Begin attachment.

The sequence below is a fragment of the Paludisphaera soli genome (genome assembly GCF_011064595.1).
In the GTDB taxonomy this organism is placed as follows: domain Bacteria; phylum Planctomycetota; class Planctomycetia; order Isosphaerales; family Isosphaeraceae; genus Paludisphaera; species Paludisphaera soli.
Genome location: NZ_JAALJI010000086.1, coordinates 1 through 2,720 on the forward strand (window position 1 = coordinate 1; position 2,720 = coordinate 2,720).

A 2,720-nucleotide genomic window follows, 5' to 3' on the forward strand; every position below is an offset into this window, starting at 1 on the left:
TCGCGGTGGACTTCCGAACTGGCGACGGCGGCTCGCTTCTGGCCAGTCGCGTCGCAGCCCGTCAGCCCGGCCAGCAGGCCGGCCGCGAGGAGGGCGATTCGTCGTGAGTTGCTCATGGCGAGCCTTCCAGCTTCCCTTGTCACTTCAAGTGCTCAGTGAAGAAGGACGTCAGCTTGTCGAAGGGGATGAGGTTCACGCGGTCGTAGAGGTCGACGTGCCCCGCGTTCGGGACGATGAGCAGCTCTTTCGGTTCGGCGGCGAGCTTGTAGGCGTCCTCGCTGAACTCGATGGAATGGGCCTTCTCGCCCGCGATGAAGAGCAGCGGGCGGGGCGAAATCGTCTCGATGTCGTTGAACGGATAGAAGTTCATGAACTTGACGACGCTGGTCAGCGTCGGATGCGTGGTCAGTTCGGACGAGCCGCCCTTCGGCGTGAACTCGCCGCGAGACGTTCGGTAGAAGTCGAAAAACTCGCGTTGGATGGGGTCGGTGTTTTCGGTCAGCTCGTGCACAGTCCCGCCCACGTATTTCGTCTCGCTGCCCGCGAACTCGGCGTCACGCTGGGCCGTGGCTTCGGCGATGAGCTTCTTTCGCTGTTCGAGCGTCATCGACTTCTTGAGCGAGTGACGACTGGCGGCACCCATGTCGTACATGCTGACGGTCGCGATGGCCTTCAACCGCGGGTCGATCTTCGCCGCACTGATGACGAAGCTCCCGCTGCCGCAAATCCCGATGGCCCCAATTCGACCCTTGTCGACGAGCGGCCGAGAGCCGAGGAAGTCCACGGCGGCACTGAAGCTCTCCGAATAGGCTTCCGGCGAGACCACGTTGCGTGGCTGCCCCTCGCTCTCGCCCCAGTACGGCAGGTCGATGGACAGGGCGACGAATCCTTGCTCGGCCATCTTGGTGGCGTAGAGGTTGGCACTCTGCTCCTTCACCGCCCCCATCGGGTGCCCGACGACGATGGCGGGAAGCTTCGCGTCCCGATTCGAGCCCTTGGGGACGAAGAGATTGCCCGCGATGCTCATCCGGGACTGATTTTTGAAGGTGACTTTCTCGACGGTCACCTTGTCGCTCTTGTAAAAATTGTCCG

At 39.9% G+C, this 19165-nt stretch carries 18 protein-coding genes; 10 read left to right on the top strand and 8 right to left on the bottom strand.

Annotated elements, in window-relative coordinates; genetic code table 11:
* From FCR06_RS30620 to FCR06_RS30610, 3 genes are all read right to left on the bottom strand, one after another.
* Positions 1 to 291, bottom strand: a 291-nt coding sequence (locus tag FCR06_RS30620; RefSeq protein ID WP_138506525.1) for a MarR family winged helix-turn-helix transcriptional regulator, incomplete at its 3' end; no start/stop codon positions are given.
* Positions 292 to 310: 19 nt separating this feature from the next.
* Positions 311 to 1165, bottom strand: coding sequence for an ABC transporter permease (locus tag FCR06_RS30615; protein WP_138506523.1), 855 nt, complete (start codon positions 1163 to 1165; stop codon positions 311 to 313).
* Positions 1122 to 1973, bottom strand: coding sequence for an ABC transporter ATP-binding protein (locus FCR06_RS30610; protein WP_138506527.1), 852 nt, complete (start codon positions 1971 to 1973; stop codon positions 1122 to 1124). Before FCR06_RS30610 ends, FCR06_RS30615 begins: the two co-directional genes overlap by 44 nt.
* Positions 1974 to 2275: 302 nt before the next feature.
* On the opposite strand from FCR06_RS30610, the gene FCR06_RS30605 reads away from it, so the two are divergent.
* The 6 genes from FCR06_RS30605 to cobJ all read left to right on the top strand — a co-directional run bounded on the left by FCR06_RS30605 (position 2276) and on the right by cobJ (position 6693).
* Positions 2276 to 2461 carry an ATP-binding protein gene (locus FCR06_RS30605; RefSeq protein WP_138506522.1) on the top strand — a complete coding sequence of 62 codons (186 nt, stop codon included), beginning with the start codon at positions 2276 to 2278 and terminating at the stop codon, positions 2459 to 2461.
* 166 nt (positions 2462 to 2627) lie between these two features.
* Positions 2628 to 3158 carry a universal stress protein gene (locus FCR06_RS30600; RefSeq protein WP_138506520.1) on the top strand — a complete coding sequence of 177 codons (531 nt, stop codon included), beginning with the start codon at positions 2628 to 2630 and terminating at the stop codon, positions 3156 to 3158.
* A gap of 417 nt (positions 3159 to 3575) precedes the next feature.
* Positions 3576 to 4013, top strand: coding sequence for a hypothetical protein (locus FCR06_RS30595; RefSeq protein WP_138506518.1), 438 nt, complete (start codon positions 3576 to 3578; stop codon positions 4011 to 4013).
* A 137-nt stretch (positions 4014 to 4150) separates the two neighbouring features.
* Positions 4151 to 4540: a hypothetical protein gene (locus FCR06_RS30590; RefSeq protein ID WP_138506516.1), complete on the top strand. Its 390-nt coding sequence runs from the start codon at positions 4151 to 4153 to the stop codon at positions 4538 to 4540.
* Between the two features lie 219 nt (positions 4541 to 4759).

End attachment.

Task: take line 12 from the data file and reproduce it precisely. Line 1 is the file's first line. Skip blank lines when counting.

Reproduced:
* Positions 1122 to 1973, bottom strand: coding sequence for an ABC transporter ATP-binding protein (locus FCR06_RS30610; protein WP_138506527.1), 852 nt, complete (start codon positions 1971 to 1973; stop codon positions 1122 to 1124). Before FCR06_RS30610 ends, FCR06_RS30615 begins: the two co-directional genes overlap by 44 nt.